The Activation of Embedded Words in Spoken Word Identification Is Robust but Constrained: Evidence From the Picture-Word Interference Paradigm

J.S. Bowers, S.L. Mattys, M.F. Damian, D. Hanley, C.J. Davis

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Three picture-word interference (PWI) experiments assessed the extent to which embedded subset words are activated during the identification of spoken superset words (e.g., bone in trombone). Participants named aloud pictures (e.g., brain) while spoken distractors were presented. In the critical condition, superset distractors contained a semantically related embedded word (e.g., charm, which contains arm). In Experiment 1, supersets and subsets differed by one phoneme (charm/arm) and interference effects were obtained when subsets were embedded at the beginning or end of the superset. In Experiment 2, the subsets and supersets differed by three or more phonemes. Interference was obtained for final embedded words aligned with a syllable boundary of the superset (acrobat/bat) but not otherwise (pioneer/ear). In Experiment 3, the size of these PWI effects was compared to the effects obtained with the subset words presented in isolation. The implication of these findings for theories of speech perception and production are discussed. We also consider the possible advantages of the PWI task over cross-modal priming and "visual-world" procedures when studying these issues.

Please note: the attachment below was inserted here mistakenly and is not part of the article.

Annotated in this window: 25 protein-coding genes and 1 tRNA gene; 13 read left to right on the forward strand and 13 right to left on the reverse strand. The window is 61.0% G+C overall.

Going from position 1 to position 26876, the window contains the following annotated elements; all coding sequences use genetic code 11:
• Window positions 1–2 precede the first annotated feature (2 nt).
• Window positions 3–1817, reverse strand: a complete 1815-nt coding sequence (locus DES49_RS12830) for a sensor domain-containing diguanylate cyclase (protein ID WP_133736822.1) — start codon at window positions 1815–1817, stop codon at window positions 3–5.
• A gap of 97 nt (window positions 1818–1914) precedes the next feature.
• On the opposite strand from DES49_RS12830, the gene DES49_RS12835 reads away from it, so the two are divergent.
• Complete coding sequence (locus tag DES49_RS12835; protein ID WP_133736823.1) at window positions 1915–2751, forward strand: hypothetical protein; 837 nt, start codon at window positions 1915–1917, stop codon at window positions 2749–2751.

Original languageEnglish
Pages (from-to)1585-1597
Number of pages13
JournalJournal of Experimental Psychology: Human Perception and Performance
Issue number5
Publication statusPublished - 1 Oct 2009

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